FREDERICTON – Glen Hare, Grand Council Chief of the Anishinabek Nation expressed his and his fellow chiefs’ disappointment that only one federal party leader, Green Party Leader Elizabeth May, attended last week’s Assembly of First Nations (AFN) annual general conference.
“Prime Minister (Justin) Trudeau and the rest of the government and political parties were invited to our general assembly. Unfortunately, Elizabeth May, leader of the Green Party, was the only party leader who attended. All other parties sent representatives, which was very disappointing, especially when they are all trying to drum up support with this being an election year.”
Grand Council Chief Hare noted, “Seamus O’Regan, Minister of Indigenous Affairs provided a statement at the conference, and I tend to agree with him that the Liberal government has done a lot for the Anishinabek Nation. I think the Liberals have tried their best. Progressive Conservative Liz McLeod has not been there for First Nations, and Premier Doug Ford, since he was elected Premier of Ontario, has not yet met First Nations. “
In relation to this fall’s federal election, “the first thing I would like to personally do is encourage our citizens to get out and vote,” said Grand Council Chief Hare. “We have been NDP in our area for a long time, but it was disappointing their party leader didn’t show up for our assembly.”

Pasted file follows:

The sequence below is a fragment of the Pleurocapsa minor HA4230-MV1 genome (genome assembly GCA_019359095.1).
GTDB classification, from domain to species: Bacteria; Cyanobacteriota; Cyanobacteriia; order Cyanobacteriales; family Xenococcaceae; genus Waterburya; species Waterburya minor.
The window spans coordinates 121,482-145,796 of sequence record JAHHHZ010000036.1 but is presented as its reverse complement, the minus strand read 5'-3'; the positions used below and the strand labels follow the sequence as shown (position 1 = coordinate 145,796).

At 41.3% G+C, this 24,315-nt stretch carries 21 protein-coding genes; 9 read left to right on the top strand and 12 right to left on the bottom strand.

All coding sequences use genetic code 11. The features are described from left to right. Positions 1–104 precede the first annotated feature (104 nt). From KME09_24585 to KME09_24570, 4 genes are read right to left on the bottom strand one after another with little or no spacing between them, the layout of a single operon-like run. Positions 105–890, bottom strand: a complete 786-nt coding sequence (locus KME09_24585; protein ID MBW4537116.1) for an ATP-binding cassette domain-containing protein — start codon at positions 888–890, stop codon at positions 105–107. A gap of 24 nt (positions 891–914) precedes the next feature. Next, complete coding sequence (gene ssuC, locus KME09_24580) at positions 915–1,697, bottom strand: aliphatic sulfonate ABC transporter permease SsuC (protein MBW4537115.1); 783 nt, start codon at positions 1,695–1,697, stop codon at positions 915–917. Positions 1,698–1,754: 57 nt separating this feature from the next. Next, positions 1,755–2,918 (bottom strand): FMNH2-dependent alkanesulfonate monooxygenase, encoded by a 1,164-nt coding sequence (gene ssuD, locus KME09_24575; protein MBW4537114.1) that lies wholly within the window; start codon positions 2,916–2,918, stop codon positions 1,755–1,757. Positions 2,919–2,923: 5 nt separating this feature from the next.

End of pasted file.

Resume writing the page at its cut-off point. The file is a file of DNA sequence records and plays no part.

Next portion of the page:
“I give Ms. (Elizabeth) May credit for attending our conference,” continued Grand Council Chief Hare. “She emphasized the importance of issues like climate change, which is something we all need to work on together. But we can only do so much, we need government help as well.”
“You know there are so many things going on in Canada; we have floods, fires and states of emergency for water supplies in some communities,” continued Grand Council Chief Hare. “But there are also a lot of things we need to prioritize and things we can do in our own communities and homes to help the environment. We all need to work together; even the provinces have to work together to make positive changes.”
Green Party Leader Elizabeth May indicated at the conference she was grateful the AFN passed a resolution declaring a climate emergency.
She said Canada needs to take the climate emergency seriously, including support from Indigenous leadership, traditional knowledge and a knowledge of ecosystems.
“The people least to blame for this climate emergency are the ones living closest to the front lines of extreme weather,” Ms. May said. She applauded the leadership of Indigenous people across Canada, and encouraged them to keep fighting against greenhouse gas emissions and fossil fuels.
AFN National Chief Perry Bellegarde made it clear at the AFN assembly that he plans to influence party platforms and advocate on issues such as restorative justice, life beyond the Indian Act and fiscal Crown-indigenous relations. But he said the number one issue is climate change, a sentiment that was shared by the chiefs who declared a“global climate emergency” in a resolution passed on Tuesday of last week.
The resolution calls for “urgent and transformative” action from federal and provincial governments to keep global warming below 1.5° Celsius and to reach net-zero emissions by 2050.